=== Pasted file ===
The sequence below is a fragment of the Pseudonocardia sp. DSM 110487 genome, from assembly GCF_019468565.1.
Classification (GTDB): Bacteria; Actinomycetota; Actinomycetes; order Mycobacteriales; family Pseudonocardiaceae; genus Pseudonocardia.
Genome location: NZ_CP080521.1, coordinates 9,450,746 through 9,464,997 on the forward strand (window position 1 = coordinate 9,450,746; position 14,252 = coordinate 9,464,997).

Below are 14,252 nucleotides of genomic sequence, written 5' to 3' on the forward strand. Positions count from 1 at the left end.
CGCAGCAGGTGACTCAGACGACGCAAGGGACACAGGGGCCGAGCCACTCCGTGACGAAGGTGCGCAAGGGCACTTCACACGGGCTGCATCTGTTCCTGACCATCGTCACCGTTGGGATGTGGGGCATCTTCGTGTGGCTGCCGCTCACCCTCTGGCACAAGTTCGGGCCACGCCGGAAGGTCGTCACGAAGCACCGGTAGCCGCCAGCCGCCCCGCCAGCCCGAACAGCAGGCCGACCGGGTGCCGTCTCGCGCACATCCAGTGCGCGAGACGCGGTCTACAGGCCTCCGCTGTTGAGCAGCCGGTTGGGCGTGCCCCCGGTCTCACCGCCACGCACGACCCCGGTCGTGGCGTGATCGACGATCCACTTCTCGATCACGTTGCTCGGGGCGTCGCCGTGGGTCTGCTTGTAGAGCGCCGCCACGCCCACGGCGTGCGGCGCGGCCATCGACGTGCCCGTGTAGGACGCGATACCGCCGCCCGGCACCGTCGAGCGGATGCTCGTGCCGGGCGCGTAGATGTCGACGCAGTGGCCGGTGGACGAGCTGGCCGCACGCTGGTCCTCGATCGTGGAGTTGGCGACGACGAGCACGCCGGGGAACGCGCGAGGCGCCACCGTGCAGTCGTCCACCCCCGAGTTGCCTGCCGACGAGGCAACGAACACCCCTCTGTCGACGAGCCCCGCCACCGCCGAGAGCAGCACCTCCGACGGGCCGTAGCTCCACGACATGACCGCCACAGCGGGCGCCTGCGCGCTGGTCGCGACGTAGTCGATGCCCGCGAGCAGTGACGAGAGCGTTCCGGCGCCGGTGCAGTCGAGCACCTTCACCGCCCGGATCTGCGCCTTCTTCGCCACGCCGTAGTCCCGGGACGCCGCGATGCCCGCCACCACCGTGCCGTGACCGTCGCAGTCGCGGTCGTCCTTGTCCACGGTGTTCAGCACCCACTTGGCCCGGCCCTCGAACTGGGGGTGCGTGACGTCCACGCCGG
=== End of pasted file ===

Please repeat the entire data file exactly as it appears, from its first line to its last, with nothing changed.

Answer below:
The sequence below is a fragment of the Pseudonocardia sp. DSM 110487 genome, from assembly GCF_019468565.1.
Classification (GTDB): Bacteria; Actinomycetota; Actinomycetes; order Mycobacteriales; family Pseudonocardiaceae; genus Pseudonocardia.
Genome location: NZ_CP080521.1, coordinates 9,450,746 through 9,464,997 on the forward strand (window position 1 = coordinate 9,450,746; position 14,252 = coordinate 9,464,997).

Below are 14,252 nucleotides of genomic sequence, written 5' to 3' on the forward strand. Positions count from 1 at the left end.
CGCAGCAGGTGACTCAGACGACGCAAGGGACACAGGGGCCGAGCCACTCCGTGACGAAGGTGCGCAAGGGCACTTCACACGGGCTGCATCTGTTCCTGACCATCGTCACCGTTGGGATGTGGGGCATCTTCGTGTGGCTGCCGCTCACCCTCTGGCACAAGTTCGGGCCACGCCGGAAGGTCGTCACGAAGCACCGGTAGCCGCCAGCCGCCCCGCCAGCCCGAACAGCAGGCCGACCGGGTGCCGTCTCGCGCACATCCAGTGCGCGAGACGCGGTCTACAGGCCTCCGCTGTTGAGCAGCCGGTTGGGCGTGCCCCCGGTCTCACCGCCACGCACGACCCCGGTCGTGGCGTGATCGACGATCCACTTCTCGATCACGTTGCTCGGGGCGTCGCCGTGGGTCTGCTTGTAGAGCGCCGCCACGCCCACGGCGTGCGGCGCGGCCATCGACGTGCCCGTGTAGGACGCGATACCGCCGCCCGGCACCGTCGAGCGGATGCTCGTGCCGGGCGCGTAGATGTCGACGCAGTGGCCGGTGGACGAGCTGGCCGCACGCTGGTCCTCGATCGTGGAGTTGGCGACGACGAGCACGCCGGGGAACGCGCGAGGCGCCACCGTGCAGTCGTCCACCCCCGAGTTGCCTGCCGACGAGGCAACGAACACCCCTCTGTCGACGAGCCCCGCCACCGCCGAGAGCAGCACCTCCGACGGGCCGTAGCTCCACGACATGACCGCCACAGCGGGCGCCTGCGCGCTGGTCGCGACGTAGTCGATGCCCGCGAGCAGTGACGAGAGCGTTCCGGCGCCGGTGCAGTCGAGCACCTTCACCGCCCGGATCTGCGCCTTCTTCGCCACGCCGTAGTCCCGGGACGCCGCGATGCCCGCCACCACCGTGCCGTGACCGTCGCAGTCGCGGTCGTCCTTGTCCACGGTGTTCAGCACCCACTTGGCCCGGCCCTCGAACTGGGGGTGCGTGACGTCCACGCCGG